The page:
For years, a movement to limit the number of migrants into the U.S. and end a system that favors family members of legal residents has had to fend off criticism that it’s as a poorly veiled attempt to produce a whiter America.
Then its most prominent supporter told members of Congress in the Oval Office this week that the U.S. needs fewer immigrants from Haiti and Africa and more from places like Norway.
President Donald Trump’s use of a vulgar term to describe African countries triggered widespread condemnation, and left the small cluster of immigration hard-line groups whose agenda Trump has embraced scrambling to distance themselves from the president.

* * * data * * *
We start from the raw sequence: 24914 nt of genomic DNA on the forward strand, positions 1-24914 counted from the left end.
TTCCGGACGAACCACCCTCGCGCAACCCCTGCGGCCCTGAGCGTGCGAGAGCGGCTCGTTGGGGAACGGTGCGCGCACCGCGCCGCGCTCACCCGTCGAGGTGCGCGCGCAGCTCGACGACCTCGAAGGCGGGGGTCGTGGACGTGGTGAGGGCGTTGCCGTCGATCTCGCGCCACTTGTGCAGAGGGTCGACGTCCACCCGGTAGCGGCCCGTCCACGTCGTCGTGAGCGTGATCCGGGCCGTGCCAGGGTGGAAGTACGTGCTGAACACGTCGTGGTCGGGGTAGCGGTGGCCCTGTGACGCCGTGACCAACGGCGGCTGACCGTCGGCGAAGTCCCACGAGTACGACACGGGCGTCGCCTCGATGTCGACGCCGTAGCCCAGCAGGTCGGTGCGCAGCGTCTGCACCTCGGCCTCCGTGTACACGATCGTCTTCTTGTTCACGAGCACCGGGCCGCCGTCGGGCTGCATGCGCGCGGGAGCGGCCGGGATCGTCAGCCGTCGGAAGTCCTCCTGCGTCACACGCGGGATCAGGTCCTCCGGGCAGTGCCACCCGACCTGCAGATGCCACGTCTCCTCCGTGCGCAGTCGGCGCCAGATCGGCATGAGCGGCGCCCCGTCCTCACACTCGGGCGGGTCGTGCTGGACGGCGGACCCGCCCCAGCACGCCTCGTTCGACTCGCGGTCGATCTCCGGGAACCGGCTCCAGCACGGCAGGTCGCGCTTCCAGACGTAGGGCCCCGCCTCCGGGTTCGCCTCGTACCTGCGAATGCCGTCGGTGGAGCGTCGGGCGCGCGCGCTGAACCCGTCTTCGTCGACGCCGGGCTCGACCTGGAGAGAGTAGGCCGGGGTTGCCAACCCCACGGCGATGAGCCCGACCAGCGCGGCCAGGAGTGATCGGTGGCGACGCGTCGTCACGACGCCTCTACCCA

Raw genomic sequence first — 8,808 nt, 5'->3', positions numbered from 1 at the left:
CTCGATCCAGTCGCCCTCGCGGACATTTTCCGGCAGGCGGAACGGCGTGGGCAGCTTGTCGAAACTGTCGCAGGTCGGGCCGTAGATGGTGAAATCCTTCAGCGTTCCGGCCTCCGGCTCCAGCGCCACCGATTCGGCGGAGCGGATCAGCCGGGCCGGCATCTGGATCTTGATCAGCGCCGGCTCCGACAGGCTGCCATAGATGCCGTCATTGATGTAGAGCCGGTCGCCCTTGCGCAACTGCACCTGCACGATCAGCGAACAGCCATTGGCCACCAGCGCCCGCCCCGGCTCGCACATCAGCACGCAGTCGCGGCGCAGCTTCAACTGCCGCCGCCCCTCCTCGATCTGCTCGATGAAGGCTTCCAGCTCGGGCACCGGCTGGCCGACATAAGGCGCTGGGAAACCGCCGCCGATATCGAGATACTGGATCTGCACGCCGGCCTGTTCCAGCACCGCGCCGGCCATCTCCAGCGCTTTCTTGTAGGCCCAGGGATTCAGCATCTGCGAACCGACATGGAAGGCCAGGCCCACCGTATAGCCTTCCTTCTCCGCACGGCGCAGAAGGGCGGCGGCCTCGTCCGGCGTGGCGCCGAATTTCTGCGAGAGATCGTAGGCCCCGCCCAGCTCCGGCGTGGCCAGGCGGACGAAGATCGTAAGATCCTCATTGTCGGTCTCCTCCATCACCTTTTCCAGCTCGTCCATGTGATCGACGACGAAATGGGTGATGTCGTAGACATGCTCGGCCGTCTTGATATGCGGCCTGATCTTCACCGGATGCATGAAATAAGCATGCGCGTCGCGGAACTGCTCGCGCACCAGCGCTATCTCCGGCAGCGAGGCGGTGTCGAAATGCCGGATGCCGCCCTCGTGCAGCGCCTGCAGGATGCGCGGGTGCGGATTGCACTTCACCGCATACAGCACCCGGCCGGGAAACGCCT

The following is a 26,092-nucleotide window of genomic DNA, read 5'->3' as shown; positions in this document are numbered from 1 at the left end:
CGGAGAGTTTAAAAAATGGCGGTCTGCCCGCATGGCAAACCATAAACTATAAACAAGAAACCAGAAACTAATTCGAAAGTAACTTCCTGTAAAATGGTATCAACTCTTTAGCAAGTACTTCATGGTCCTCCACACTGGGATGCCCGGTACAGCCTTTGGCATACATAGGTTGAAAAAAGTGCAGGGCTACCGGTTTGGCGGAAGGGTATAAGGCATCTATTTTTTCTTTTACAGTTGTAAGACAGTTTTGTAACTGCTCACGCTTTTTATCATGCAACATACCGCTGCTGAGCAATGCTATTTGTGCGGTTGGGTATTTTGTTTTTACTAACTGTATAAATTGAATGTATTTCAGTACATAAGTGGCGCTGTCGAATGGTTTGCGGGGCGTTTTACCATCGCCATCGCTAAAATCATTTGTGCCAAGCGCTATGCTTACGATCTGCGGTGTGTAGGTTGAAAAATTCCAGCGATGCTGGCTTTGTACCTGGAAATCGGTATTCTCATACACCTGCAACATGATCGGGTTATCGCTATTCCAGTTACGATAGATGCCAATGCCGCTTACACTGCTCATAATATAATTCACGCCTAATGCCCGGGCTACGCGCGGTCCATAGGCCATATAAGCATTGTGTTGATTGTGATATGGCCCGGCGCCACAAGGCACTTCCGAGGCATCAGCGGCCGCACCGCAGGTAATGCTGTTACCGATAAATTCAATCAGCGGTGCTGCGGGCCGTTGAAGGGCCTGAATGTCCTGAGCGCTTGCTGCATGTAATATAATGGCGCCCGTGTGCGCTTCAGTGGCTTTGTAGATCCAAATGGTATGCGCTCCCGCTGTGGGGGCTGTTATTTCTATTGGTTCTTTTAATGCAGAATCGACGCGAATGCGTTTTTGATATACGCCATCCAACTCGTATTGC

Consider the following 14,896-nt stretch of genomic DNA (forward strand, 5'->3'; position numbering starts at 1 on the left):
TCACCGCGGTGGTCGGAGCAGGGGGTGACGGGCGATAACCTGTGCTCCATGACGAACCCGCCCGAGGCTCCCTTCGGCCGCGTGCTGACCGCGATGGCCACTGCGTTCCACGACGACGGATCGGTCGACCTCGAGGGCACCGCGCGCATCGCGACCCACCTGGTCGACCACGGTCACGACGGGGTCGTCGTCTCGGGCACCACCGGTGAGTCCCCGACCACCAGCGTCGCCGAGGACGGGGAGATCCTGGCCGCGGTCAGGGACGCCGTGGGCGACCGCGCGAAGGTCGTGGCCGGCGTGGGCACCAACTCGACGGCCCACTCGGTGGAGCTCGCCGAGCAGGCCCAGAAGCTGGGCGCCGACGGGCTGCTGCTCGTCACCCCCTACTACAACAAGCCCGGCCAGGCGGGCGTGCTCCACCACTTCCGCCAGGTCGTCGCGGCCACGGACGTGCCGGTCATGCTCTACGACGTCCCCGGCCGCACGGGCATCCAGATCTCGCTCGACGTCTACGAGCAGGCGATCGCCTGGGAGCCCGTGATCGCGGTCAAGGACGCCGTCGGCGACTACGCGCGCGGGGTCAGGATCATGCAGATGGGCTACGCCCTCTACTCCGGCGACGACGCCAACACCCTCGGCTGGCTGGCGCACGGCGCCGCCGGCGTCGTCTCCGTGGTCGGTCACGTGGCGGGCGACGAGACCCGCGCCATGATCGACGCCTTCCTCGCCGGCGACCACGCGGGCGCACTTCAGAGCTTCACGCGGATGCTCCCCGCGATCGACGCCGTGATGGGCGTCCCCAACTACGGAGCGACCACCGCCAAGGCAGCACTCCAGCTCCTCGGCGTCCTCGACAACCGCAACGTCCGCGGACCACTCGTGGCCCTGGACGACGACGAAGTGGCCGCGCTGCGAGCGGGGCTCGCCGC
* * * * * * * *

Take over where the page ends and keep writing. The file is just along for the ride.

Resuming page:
“They say it’s about numbers, merit, security and control,” Frank Sharry of the immigrant rights group America’s Voice said of organizations that share Trump’s desire to reduce both illegal and legal immigration to the U.S. “All of those are coded words that mean fewer brown, black and yellow immigrants into a white nation.”
Hard-line immigration activists, who prefer the term “restrictionists,” argue that the system they espouse — fewer overall migrants, an end to the family-based system that favors relatives of people already legally in the U.S. and a greater emphasis on picking immigrants with skills — is not racially motivated. They note, for example, that immigrants from some African countries have higher rates of education that the U.S.-born population and may benefit from a more skill-based approach.